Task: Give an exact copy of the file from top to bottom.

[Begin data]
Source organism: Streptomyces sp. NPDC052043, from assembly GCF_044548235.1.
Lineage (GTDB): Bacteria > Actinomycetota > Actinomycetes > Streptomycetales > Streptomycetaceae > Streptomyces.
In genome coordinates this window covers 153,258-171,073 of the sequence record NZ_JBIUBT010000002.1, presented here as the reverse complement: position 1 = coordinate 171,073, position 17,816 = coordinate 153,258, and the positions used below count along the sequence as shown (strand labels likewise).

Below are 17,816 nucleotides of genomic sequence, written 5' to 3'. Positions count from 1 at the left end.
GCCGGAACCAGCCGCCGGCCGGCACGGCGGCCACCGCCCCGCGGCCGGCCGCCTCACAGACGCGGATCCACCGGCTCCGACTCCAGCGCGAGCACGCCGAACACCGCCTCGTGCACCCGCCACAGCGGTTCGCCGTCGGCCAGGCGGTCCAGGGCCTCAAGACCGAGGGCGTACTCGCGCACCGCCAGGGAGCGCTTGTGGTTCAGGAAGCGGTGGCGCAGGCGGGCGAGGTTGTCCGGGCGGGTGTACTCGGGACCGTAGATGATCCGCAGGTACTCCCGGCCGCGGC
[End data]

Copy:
Source organism: Streptomyces sp. NPDC052043, from assembly GCF_044548235.1.
Lineage (GTDB): Bacteria > Actinomycetota > Actinomycetes > Streptomycetales > Streptomycetaceae > Streptomyces.
In genome coordinates this window covers 153,258-171,073 of the sequence record NZ_JBIUBT010000002.1, presented here as the reverse complement: position 1 = coordinate 171,073, position 17,816 = coordinate 153,258, and the positions used below count along the sequence as shown (strand labels likewise).

Below are 17,816 nucleotides of genomic sequence, written 5' to 3'. Positions count from 1 at the left end.
GCCGGAACCAGCCGCCGGCCGGCACGGCGGCCACCGCCCCGCGGCCGGCCGCCTCACAGACGCGGATCCACCGGCTCCGACTCCAGCGCGAGCACGCCGAACACCGCCTCGTGCACCCGCCACAGCGGTTCGCCGTCGGCCAGGCGGTCCAGGGCCTCAAGACCGAGGGCGTACTCGCGCACCGCCAGGGAGCGCTTGTGGTTCAGGAAGCGGTGGCGCAGGCGGGCGAGGTTGTCCGGGCGGGTGTACTCGGGACCGTAGATGATCCGCAGGTACTCCCGGCCGCGGC